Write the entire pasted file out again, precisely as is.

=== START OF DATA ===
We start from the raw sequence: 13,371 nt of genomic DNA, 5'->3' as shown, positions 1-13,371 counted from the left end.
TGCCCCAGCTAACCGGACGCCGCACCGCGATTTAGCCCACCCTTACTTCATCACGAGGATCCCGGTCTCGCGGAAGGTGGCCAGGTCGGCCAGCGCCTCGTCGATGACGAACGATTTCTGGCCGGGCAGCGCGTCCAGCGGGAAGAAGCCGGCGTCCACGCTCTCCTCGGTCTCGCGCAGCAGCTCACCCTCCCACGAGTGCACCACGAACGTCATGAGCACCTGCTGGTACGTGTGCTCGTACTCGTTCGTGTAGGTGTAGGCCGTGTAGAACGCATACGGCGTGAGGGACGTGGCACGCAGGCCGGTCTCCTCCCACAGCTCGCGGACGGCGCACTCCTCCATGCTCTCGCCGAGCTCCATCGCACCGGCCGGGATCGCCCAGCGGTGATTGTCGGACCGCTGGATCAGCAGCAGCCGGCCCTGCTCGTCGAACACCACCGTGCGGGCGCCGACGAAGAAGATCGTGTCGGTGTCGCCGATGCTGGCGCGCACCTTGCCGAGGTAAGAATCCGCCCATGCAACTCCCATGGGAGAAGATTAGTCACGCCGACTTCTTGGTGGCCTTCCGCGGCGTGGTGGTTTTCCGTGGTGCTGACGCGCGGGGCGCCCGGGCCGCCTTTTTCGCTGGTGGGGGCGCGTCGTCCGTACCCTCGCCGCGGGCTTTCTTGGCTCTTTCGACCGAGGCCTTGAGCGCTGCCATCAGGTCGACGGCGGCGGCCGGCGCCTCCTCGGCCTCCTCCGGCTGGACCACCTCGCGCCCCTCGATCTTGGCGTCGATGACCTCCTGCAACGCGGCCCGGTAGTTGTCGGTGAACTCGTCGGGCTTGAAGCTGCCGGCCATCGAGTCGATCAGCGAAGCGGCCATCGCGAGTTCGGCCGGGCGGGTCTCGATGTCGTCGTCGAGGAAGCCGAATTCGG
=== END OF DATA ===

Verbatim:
We start from the raw sequence: 13,371 nt of genomic DNA, 5'->3' as shown, positions 1-13,371 counted from the left end.
TGCCCCAGCTAACCGGACGCCGCACCGCGATTTAGCCCACCCTTACTTCATCACGAGGATCCCGGTCTCGCGGAAGGTGGCCAGGTCGGCCAGCGCCTCGTCGATGACGAACGATTTCTGGCCGGGCAGCGCGTCCAGCGGGAAGAAGCCGGCGTCCACGCTCTCCTCGGTCTCGCGCAGCAGCTCACCCTCCCACGAGTGCACCACGAACGTCATGAGCACCTGCTGGTACGTGTGCTCGTACTCGTTCGTGTAGGTGTAGGCCGTGTAGAACGCATACGGCGTGAGGGACGTGGCACGCAGGCCGGTCTCCTCCCACAGCTCGCGGACGGCGCACTCCTCCATGCTCTCGCCGAGCTCCATCGCACCGGCCGGGATCGCCCAGCGGTGATTGTCGGACCGCTGGATCAGCAGCAGCCGGCCCTGCTCGTCGAACACCACCGTGCGGGCGCCGACGAAGAAGATCGTGTCGGTGTCGCCGATGCTGGCGCGCACCTTGCCGAGGTAAGAATCCGCCCATGCAACTCCCATGGGAGAAGATTAGTCACGCCGACTTCTTGGTGGCCTTCCGCGGCGTGGTGGTTTTCCGTGGTGCTGACGCGCGGGGCGCCCGGGCCGCCTTTTTCGCTGGTGGGGGCGCGTCGTCCGTACCCTCGCCGCGGGCTTTCTTGGCTCTTTCGACCGAGGCCTTGAGCGCTGCCATCAGGTCGACGGCGGCGGCCGGCGCCTCCTCGGCCTCCTCCGGCTGGACCACCTCGCGCCCCTCGATCTTGGCGTCGATGACCTCCTGCAACGCGGCCCGGTAGTTGTCGGTGAACTCGTCGGGCTTGAAGCTGCCGGCCATCGAGTCGATCAGCGAAGCGGCCATCGCGAGTTCGGCCGGGCGGGTCTCGATGTCGTCGTCGAGGAAGCCGAATTCGG